Crisis in the Heartland: Consequences of the New Wall Street System
New Left Review 55
Against mainstream accounts, Peter Gowan argues that the origins of the global financial crisis lie in the dynamics of the New Wall Street System that has emerged since the 1980s. Contours of the Atlantic model, and implications—geopolitical, ideological, economic—of its blow-out.
The long credit crunch that began in the Atlantic world in August 2007 is strange in its extraordinary scope and intensity. Mainstream discourse, referring to a ‘sub-prime’ crisis, implies that the credit crunch has been caused, rather than triggered, by a bubble in the real economy. This is at best naïve: after all, the bursting of an equally large bubble in the Spanish housing market led to no such blow-out in the domestic banking system. The notion that falling house prices could shut down half of all lending in the us economy within a matter of months—and not just mortgages, but car loans, credit-card receivables, commercial paper, commercial property and corporate debt—makes no sense. In quantitative terms this amounted to a credit shrinkage of about $24 trillion dollars, nearly double usgdp. Erstwhile lenders were soon running not just from sub-prime securities but from the supposedly safest debt of all, the ‘super senior’ category, whose price by the end of 2007 was a tenth of what it had been just a year before…
Financial Regime Change?
New Left Review 53
As stock markets plunge and governments scramble to bail out the finance sector, Robert Wade argues that we are exiting the neoliberal paradigm that has held sway since the 1980s. Causes and repercussions of the crisis, and errors of the model that brought it to fruition.
Capitalism and Its Discontents, a 5 part series, delves into the roots of the crisis gripping the economies of the Global North and South — and the political upheaval it has spawned, from Iceland to Brazil.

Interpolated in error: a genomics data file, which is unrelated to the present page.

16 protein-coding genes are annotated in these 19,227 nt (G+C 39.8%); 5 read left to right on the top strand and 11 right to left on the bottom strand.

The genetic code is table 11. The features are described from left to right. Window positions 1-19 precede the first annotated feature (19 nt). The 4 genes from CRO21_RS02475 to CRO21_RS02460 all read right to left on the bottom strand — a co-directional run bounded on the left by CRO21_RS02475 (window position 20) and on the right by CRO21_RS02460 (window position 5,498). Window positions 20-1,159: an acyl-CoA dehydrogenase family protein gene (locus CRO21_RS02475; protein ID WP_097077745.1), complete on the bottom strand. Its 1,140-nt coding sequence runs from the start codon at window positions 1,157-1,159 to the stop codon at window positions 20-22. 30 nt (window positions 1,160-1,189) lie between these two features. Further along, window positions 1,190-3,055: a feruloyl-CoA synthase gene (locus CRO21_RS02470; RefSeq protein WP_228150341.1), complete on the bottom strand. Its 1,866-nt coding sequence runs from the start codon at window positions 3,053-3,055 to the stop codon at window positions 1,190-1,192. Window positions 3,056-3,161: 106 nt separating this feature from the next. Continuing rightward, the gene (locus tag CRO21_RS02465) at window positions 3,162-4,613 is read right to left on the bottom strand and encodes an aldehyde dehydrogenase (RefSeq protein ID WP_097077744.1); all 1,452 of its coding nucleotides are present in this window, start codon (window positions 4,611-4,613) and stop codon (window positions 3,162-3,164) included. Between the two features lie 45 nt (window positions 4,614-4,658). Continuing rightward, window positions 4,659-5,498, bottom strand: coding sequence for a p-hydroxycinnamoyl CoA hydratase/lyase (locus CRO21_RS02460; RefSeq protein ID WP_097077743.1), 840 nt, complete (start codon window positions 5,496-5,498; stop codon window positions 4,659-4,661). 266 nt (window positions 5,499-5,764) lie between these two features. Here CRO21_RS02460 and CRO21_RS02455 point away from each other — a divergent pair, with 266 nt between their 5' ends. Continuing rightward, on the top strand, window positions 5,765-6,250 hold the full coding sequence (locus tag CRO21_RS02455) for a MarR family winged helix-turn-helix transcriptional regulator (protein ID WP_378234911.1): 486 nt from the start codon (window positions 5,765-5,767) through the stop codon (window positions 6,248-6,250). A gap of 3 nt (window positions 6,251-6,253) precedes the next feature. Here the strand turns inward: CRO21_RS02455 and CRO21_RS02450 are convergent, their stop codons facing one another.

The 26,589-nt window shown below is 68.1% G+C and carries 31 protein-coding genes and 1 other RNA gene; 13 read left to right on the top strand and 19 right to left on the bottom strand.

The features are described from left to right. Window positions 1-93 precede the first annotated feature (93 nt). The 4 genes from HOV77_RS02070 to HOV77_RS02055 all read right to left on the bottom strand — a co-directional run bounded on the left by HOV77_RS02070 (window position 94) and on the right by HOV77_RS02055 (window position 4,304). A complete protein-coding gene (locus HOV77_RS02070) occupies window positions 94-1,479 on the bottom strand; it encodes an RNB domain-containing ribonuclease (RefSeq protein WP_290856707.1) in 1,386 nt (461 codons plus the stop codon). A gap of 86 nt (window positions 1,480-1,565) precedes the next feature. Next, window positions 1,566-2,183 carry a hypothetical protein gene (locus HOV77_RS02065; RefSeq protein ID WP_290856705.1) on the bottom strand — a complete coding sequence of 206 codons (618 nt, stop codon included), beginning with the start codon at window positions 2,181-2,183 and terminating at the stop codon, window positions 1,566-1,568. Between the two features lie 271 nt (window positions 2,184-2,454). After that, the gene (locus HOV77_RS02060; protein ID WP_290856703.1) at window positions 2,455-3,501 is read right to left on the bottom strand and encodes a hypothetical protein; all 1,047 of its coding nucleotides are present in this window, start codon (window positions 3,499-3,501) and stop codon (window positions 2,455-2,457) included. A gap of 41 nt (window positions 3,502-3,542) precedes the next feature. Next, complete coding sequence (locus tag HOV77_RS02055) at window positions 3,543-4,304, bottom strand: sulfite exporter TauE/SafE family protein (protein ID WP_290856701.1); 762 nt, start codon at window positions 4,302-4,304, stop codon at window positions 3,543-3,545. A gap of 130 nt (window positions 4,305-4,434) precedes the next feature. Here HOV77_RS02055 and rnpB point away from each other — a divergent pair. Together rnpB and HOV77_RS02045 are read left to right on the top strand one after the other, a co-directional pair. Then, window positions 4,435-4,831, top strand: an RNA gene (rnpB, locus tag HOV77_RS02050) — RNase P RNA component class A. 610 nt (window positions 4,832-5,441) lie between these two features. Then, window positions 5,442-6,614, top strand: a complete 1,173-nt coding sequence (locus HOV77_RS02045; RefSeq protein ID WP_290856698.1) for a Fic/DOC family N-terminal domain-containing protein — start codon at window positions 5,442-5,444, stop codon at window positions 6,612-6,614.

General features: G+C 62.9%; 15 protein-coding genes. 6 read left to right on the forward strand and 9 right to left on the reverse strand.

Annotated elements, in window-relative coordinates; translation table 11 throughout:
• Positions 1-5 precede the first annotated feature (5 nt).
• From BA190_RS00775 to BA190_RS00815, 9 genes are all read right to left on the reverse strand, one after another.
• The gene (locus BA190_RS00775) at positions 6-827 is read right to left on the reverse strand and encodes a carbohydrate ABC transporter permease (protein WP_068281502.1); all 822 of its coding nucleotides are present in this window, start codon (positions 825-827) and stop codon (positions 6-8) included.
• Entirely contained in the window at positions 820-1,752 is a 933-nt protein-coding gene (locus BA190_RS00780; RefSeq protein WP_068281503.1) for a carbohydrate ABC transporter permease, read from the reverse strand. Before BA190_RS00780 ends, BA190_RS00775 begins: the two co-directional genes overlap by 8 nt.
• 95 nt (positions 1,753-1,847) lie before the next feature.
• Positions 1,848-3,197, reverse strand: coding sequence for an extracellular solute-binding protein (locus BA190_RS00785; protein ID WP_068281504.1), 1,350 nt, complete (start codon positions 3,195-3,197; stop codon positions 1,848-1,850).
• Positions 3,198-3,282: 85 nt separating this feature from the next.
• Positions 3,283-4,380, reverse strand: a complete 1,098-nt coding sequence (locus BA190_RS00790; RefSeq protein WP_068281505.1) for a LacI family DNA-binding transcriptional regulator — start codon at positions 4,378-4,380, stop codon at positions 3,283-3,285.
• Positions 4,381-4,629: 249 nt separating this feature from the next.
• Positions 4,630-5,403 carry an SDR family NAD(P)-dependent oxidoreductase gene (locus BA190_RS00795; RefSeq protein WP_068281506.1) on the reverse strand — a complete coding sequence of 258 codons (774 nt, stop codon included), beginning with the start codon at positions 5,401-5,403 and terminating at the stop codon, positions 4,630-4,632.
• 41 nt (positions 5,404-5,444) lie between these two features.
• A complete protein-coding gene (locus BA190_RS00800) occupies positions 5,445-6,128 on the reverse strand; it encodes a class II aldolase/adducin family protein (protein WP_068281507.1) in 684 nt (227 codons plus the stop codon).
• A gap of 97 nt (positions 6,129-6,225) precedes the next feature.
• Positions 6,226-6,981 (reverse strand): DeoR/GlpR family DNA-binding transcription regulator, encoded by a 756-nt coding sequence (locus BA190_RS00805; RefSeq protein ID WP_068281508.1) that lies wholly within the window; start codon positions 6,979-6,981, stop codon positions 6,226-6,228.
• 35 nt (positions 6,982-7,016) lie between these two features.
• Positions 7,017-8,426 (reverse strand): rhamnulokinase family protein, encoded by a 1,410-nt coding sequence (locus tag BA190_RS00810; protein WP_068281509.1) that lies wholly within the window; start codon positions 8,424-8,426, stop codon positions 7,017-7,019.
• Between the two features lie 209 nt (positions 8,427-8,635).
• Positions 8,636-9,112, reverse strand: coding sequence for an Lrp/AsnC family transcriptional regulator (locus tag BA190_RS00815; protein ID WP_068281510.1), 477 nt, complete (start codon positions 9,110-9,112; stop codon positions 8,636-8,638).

Doug Henwood talks about the US economic stimulus package. Ian Bone talks about how the crisis is affecting the UK, where wildcat strikes have erupted in recent weeks. And political economist David McNally talks about the roots of the slump.
[For grumpy cat] A Dirty Steenky Commie named Alain
Le Monde diplomatique
Alain Badiou’s book on Sarkozy reveals the philosopher’s own advocacy of change based in reality, which is beginning to displace the old ‘new philosophy’ of Bernard-Henri Lévy et al
Alain Badiou: Roads To Renegacy
Interview by Eric Hazan
New Left Review 53
A philosophe engagé discusses the ‘wrong turn’ taken by so many erstwhile French Maoists, locating its sources within the landscape of 1970s militancy. The perils of politics as ambition, as fashion, as absolute—paving a mediatized path from 68 to Sarkozy.
The Communist Hypothesis
New Left Review 49
Why does the spectre of May 68 still haunt French discourse? Alain Badiou on the country’s longue durée sequences of restoration and revolt, and the place of Sarkozy’s presidency within them. Lessons in political courage from Plato and Corneille, and a call to reassert the Manifesto’s founding wager.